In 2018, I felt a lot of commonalities between our campus organizing and the antiwar work I had done in the 1970s – long hours, seemingly unbounded energy, serious dedication, infectious enthusiasm. One evening, as we debriefed the day’s activities, I choked up when I realized and said, “It has just struck me why I like you all so much. When I was your age, I was just like you.”
I am still just like them in many ways, but the world has changed dramatically. All of us who are “older” can rattle off illustrations: slide rules replaced by computers; three-minute “long distance” phone calls replaced by text messages and emails; trips to the library replaced by the astonishing research capabilities of smart phones; American factory jobs replaced by the globalized economy; and life-long employment replaced by the gig economy. Acceptance of white privilege, male privilege, and heterosexual privilege is increasingly challenged. None of my twenty-first century colleagues is being drafted to fight on foreign soil, but all are being confronted with the existential crisis of climate change. All of them are more keenly aware of the complexity and depth of global problems than I was at their age. None of these changes, however, explain why Quaker meetings have aged so noticeably over the last few decades.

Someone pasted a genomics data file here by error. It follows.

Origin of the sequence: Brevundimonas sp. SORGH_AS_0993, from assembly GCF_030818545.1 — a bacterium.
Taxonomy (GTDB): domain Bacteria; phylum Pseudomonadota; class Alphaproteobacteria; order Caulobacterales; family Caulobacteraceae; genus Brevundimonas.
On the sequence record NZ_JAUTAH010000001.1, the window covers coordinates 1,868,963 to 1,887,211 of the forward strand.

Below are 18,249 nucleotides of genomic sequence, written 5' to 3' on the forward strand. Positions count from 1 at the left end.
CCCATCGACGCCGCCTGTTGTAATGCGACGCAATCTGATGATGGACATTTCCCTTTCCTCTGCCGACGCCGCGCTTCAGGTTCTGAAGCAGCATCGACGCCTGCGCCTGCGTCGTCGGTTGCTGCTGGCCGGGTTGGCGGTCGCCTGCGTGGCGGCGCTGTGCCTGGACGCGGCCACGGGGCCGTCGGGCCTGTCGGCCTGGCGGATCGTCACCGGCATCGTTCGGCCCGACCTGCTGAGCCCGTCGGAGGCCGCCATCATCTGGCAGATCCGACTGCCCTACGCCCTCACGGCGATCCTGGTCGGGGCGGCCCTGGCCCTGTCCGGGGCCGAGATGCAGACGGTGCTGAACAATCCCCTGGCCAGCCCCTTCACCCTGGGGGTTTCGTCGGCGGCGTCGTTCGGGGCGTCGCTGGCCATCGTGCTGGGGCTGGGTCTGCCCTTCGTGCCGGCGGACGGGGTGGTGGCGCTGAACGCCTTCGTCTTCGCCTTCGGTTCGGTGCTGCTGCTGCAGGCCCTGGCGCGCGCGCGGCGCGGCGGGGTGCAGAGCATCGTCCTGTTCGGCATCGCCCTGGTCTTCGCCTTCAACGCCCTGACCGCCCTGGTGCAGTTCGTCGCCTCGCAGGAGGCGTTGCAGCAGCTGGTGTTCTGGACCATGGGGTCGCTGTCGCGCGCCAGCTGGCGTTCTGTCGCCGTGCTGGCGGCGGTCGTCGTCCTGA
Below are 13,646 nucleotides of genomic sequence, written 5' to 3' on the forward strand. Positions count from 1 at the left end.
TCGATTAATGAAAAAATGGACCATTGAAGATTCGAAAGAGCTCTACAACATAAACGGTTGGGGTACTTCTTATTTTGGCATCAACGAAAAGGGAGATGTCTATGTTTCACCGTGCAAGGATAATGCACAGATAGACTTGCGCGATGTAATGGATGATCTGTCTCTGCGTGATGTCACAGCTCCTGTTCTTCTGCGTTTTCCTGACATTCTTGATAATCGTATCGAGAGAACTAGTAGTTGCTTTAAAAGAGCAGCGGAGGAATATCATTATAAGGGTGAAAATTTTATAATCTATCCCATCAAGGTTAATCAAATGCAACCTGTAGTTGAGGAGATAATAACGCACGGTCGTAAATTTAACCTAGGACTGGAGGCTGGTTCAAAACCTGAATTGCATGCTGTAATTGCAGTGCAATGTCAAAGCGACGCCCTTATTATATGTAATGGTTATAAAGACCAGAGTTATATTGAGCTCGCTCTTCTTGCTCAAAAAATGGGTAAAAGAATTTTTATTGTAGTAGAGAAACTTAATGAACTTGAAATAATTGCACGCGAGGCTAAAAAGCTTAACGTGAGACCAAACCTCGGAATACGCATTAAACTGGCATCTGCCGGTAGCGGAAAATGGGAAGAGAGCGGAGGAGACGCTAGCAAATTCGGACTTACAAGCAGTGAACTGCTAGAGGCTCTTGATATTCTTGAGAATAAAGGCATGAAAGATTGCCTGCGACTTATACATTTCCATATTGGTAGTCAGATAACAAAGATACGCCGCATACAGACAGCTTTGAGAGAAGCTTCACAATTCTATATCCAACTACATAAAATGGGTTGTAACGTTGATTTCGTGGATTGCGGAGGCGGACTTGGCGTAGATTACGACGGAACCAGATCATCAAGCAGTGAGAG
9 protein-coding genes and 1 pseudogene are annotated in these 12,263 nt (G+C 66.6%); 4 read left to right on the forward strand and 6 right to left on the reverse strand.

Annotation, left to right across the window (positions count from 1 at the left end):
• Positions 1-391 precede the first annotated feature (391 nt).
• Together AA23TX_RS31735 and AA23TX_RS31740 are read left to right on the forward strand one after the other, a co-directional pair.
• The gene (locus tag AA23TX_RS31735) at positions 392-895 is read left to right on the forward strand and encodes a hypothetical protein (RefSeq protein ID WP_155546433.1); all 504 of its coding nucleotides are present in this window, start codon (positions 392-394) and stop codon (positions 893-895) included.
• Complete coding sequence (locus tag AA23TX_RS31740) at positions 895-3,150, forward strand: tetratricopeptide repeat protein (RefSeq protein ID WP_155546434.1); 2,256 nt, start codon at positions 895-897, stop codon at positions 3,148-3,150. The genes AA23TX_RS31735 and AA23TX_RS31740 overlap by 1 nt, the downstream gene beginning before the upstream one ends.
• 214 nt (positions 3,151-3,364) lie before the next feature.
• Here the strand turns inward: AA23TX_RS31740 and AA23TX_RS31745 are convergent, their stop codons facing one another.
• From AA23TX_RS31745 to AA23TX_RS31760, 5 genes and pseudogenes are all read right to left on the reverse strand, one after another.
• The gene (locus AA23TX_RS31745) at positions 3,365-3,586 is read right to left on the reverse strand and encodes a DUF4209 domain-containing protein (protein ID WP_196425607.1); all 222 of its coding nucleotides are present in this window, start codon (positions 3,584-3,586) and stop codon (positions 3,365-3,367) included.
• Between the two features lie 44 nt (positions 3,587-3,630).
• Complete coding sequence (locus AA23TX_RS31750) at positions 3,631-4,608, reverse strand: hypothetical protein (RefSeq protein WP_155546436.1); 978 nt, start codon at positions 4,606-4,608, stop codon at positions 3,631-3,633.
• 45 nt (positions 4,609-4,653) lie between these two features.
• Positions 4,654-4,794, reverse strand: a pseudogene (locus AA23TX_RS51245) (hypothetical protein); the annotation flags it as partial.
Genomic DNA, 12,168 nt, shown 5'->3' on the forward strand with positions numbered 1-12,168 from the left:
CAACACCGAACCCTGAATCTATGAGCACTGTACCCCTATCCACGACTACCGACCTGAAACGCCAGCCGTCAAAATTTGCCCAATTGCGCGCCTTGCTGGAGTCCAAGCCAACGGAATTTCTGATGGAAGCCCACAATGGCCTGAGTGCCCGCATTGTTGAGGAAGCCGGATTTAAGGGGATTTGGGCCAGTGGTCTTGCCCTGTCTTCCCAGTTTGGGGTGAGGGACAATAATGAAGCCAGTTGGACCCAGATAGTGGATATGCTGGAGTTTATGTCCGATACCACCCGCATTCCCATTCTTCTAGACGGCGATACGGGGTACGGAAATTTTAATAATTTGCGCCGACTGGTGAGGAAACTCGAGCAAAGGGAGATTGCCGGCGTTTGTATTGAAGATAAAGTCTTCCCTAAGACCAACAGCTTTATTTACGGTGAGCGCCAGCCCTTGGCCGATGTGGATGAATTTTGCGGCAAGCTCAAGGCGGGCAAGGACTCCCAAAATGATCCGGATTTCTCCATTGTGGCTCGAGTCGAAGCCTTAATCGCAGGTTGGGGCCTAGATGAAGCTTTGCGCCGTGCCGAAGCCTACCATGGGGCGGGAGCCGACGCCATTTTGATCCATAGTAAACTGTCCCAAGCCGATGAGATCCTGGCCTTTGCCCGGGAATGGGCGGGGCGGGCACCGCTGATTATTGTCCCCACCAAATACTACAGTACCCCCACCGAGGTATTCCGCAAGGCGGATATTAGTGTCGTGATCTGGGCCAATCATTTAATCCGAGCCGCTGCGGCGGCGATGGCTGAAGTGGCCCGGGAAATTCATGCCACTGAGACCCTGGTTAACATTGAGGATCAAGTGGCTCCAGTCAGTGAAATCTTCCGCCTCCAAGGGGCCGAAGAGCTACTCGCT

One partial explanation may lie in the changing role of “service” in our broader society. During the twentieth century – and particularly during and after the devastation of the century’s two World Wars – “service” was a common vocation for young people. Many were attracted to work in organizations like the Red Cross and the Peace Corps. The American Friends Service Committee and the Friends Service Council in Great Britain provided opportunities for many young Quakers. Such organizations abounded in the twentieth century. Also, a large percentage of people in the U.S. still lived in rural areas – or in small towns or small cities – where people knew each other.
Fortunately, in the face of this changed reality, many Quaker meetings and Quaker organizations are beginning to create new opportunities for young people to become part of Quaker communities. Quaker schools and colleges, Pendle Hill, and the Ben Lomond Quaker Center are providing education and access to ideas and mentors. Two organizations – the Friends Committee on National Legislation (FCNL) and Quaker Voluntary Service (QVS) – are increasingly noteworthy for the work they are doing to help the Quaker way speak to young people through advocacy and service.